Iverson will pay funeral of violence victim
That's one of the reasons why once he read the story of Kevin Johnson, a southwest Philadelphia man who was shot in 2003 and left a quadriplegic by an assailant who demanded that he give up the Iverson jersey he was wearing, he felt he had to do something about it.
The "Answer" will pay for the funeral of Johnson, 22, who died at 4:40 a.m. Tuesday after his mother, Janice Jackson-Burke, removed him from life support.
“In fact, she just told me how much he loved me and how much he loved the Sixers and that she really appreciated it,” Iverson said Wednesday night, before the 76ers’ game against the Seattle SuperSonics, in his first public comment on the situation. “It was really sad to see that she had to say goodbye to her son.”
The Sixers' player said she invited him to her son’s funeral, which is Wednesday, but the Sixers will be in Milwaukee that day.
It's important to say that Johnson was seriously injured in 2003 after he was approached by five teens, one of whom shot him in the neck. He became an inspirational figure, speaking to schools and at rallies advising people to stay away from guns. He forgave his attackers.
Sadly, Johnson suffered irreparable brain damage last weekend after his breathing machine failed. His mother decided to take him off life support.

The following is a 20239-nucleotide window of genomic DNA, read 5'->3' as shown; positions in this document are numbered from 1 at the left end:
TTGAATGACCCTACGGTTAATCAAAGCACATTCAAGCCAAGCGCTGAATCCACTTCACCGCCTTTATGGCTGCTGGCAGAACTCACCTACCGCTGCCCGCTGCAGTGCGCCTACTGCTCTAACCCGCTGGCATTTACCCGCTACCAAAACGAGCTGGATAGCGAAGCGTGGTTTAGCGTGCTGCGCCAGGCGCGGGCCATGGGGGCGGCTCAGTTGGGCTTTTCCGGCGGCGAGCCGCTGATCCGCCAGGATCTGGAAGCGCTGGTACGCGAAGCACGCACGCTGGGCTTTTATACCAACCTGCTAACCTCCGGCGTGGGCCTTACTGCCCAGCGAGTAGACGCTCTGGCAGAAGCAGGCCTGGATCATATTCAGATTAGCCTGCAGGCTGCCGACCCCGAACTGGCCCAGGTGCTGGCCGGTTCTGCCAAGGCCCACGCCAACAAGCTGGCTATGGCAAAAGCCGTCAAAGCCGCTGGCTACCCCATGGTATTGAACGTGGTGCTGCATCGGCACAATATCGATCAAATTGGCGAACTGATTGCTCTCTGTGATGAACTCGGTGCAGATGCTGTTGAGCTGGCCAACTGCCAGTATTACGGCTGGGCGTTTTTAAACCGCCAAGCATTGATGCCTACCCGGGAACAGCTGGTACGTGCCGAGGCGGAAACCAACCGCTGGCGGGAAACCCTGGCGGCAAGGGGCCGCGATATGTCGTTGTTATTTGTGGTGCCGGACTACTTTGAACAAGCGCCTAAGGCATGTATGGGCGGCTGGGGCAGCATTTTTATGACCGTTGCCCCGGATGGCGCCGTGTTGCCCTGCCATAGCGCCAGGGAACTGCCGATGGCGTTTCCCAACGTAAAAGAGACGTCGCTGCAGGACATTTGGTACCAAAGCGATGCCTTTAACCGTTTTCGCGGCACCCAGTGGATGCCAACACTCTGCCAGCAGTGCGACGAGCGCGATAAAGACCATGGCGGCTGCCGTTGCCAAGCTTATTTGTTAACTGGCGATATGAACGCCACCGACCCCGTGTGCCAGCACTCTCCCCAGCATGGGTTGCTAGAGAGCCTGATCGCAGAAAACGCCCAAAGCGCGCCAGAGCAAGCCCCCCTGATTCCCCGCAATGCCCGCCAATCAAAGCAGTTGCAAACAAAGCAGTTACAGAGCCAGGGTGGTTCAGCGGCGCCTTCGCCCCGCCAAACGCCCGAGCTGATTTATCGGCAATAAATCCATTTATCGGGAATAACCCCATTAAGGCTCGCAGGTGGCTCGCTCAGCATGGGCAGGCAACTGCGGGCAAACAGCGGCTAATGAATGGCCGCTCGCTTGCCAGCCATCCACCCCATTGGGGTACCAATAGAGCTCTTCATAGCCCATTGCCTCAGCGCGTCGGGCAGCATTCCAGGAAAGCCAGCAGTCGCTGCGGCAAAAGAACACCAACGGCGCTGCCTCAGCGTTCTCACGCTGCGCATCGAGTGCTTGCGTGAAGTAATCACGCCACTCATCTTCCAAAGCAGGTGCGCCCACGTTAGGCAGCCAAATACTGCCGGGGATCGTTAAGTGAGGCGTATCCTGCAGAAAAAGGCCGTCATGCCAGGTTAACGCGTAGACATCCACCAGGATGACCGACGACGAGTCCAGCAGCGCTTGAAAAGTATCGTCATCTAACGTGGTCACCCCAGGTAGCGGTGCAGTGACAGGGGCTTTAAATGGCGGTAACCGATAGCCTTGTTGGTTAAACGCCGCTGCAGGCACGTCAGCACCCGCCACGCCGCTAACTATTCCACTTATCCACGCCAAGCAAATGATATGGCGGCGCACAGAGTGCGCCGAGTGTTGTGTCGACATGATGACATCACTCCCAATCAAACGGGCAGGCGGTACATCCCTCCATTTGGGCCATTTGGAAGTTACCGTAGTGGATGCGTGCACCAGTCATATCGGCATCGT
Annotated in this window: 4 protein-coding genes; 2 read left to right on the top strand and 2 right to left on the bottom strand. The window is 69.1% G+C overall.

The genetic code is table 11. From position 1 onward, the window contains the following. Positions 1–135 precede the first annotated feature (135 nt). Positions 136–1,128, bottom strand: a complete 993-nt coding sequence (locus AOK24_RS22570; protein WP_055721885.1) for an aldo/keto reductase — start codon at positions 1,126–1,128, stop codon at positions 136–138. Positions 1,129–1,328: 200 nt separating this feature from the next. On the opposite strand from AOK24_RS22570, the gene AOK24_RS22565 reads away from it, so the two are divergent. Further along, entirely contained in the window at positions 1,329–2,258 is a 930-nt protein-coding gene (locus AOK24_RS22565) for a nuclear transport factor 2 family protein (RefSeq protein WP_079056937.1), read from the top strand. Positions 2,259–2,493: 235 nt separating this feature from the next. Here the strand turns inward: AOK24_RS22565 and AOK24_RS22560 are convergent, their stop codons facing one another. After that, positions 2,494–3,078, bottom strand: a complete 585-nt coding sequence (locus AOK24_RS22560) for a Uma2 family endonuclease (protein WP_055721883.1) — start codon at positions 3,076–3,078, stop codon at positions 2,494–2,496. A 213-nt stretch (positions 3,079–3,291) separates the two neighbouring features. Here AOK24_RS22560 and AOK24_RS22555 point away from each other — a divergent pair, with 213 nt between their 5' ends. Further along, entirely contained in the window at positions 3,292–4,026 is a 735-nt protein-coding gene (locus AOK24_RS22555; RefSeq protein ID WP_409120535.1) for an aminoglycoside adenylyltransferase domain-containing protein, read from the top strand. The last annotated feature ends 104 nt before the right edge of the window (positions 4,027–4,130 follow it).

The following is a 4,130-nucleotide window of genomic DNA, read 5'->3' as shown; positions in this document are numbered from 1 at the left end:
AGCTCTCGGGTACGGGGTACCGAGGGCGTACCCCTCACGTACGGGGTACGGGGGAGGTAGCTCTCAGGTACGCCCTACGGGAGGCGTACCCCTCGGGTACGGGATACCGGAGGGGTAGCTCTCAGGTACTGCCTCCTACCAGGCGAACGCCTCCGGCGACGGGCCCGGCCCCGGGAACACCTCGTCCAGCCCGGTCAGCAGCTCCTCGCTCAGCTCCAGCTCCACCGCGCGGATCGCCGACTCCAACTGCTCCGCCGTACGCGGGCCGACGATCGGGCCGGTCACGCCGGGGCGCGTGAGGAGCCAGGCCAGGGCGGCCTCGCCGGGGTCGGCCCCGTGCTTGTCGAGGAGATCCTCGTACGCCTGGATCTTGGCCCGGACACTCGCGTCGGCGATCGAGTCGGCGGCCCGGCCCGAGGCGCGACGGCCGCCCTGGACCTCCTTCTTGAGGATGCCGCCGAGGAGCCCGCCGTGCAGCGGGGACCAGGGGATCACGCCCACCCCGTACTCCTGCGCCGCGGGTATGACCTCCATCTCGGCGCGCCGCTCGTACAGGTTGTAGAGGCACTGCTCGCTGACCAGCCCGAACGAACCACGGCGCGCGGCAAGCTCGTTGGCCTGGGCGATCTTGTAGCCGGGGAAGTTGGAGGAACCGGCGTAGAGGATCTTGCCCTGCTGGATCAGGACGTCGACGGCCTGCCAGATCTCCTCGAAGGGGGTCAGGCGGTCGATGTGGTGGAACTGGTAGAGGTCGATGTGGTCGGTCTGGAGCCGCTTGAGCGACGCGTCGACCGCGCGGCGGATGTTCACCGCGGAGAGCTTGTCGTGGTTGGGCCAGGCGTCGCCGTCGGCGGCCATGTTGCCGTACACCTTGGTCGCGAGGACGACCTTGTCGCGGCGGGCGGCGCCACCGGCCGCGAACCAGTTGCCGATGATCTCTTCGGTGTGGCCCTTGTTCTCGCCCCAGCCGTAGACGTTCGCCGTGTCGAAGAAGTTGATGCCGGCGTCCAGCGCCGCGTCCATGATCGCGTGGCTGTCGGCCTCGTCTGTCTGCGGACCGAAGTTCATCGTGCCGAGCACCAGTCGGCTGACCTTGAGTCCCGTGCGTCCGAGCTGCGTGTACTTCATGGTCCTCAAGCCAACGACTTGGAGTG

Iverson expressed once he saw Johnson’s story in the newspaper, he felt he needed to do something. Aided by his wife, Tawanna, who found the hospital where Johnson lay critically ill, he got in contact with Jackson-Burke and spoke to her and Kevin’s aunt.
“It's just that they didn’t have the financial support to be able to have the funeral like they wanted,” he admitted. “So I spoke to her and asked them: Could I do anything to help?
“I didn’t want them to asume I was trying to disrespect them by doing it for any publicity or anything like that. It was just something that touched me, and I felt I could do something to help. She appreciated it. I was very happy that she let me help.”
“It’s really terrible what’s going on in Philadelphia,” he said. “I just kind of felt like I’ve got to do something more than I have been doing to try to help this situation as much as I can. If I could reach just one person and take one death away, I think I’d be doing something. However, it’s not right in Philadelphia right now.”